In 2006, the Harvard School of Public Health and the Harvard Risk Management Foundation studied over one thousand malpractice files from multiple insurance companies throughout the United States. Claims involving surgery, obstetrics, medication, and delay in diagnosis accounted for 80% of all malpractice claims filed, and the reviewers found that over two thirds of the claims involved clear error. The results of the study confirmed that the majority of medical malpractice lawsuits have merit; they are not “frivolous”. In fact, most medical malpractice lawsuits which lacked clear evidence of error received no award at trial. Most malpractice suits involve severe and permanent injury such as patients whose radiologic studies were misread, causing a delay in diagnosis of lung or breast cancer; or patients who were seriously injured or died after receiving incorrect medication.
A separate study in New Jersey (the Robert Wood Johnson Foundation) showed that malpractice lawsuits have a minimal effect on medical practitioners. Physicians in states without “caps” on awards do not relocate to other states. Most “tort reform” has not resulting in increasing physician supply or in reducing insurance or litigation costs.
More recent studies have shown that reforms in the health care industry would reduce the number of patients injured by medical malpractice. Medicare has refused to reimburse hospitals for a number of incidents such as patient falls and development of bedsores in the belief that the quality of care will improve and such incidents can be drastically reduced. Reducing the number of patients injured seems to be a better approach to the problem than denying compensation to the injured.
Peter commented to a prior post that “200 million is lost annually in New Jersey, 30% of which is paid in obstetric claims.” Infants who are injured due to obstetrical malpractice require a lifetime of expensive treatment and, sometimes, residential care. These injuries not “frivolous” nor are the suits in which awards are given. The burden is on the parents and then on society when the taxpayers have to assume the burden of care when the award has been exhausted and when the parents are no longer available to provide home care. Again, the answer may lie in reforming the health care system to prevent such errors. The creation of web sites to advise the public of the number of lawsuits of physicians will help to reduce injuries as will the website recently created which allows comparison of various hospitals. Patients should be encouraged to research these sites before selecting a hospital or medical provider. A physician who has numerous lawsuits is the exception, not the rule. The Board of Medical Examiners should focus on the few practitioners who have multiple lawsuits. A small percentage of physicians are responsible for a large percentage of injuries.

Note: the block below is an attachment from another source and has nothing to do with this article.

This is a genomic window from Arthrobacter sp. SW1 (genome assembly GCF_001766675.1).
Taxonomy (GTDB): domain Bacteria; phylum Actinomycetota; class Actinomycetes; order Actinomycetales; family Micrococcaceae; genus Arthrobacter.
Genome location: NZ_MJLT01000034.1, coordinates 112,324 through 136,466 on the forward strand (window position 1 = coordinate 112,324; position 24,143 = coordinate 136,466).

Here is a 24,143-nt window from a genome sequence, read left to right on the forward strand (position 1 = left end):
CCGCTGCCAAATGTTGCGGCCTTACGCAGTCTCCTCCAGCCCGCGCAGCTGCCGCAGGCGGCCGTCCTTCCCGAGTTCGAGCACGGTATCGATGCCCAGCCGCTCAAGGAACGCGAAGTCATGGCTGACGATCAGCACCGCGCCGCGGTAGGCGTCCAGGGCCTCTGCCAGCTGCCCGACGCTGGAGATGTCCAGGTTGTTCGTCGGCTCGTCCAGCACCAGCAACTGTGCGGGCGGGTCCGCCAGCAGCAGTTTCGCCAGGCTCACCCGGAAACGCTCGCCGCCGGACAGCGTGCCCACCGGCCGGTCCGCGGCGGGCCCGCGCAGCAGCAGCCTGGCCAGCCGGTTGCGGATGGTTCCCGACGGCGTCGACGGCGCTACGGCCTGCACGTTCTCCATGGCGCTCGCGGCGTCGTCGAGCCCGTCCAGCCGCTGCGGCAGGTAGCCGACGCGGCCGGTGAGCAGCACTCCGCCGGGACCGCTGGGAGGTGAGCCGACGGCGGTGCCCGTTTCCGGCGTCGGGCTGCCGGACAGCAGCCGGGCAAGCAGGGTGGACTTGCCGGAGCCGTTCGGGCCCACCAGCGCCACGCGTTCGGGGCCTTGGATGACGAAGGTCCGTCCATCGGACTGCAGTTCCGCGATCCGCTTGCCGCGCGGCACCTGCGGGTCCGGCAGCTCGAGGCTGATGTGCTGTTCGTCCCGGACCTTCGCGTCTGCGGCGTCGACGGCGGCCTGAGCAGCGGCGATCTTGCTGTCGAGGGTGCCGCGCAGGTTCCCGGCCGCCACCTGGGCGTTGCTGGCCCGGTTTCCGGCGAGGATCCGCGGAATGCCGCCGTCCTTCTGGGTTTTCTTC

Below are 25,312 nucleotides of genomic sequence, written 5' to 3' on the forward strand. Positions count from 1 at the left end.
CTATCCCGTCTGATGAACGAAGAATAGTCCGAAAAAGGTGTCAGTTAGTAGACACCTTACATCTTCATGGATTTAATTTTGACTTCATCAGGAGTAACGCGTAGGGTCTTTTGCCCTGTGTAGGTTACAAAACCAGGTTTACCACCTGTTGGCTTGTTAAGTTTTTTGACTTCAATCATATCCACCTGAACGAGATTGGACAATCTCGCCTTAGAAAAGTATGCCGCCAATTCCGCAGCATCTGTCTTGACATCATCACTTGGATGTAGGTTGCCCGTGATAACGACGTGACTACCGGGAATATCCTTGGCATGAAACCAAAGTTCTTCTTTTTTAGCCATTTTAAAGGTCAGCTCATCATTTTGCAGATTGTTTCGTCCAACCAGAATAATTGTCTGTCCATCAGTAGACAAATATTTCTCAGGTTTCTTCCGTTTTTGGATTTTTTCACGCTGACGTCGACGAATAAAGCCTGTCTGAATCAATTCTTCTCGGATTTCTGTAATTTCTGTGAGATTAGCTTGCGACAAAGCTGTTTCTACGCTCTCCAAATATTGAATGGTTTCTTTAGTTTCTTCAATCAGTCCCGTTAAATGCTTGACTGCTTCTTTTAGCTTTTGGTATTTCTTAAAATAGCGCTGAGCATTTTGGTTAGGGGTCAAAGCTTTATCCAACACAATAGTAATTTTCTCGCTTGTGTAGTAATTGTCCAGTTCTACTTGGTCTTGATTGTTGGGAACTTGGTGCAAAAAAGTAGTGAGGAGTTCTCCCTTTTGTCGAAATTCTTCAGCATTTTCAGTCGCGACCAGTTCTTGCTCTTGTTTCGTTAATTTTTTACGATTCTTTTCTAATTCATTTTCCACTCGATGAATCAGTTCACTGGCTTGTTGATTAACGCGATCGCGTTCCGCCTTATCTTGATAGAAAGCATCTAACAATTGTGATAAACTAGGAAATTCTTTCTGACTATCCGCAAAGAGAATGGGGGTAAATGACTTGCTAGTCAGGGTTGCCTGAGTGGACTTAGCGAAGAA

See Claims, Errors, and Compensation Payments in Medical Malpractice Litigation, New England Journal of Medicine, Volume 354:2024-2033, No. 19, May 2006.
See also www.rwjf.org/publications/synthesis/reports_and_briefs/issue10.html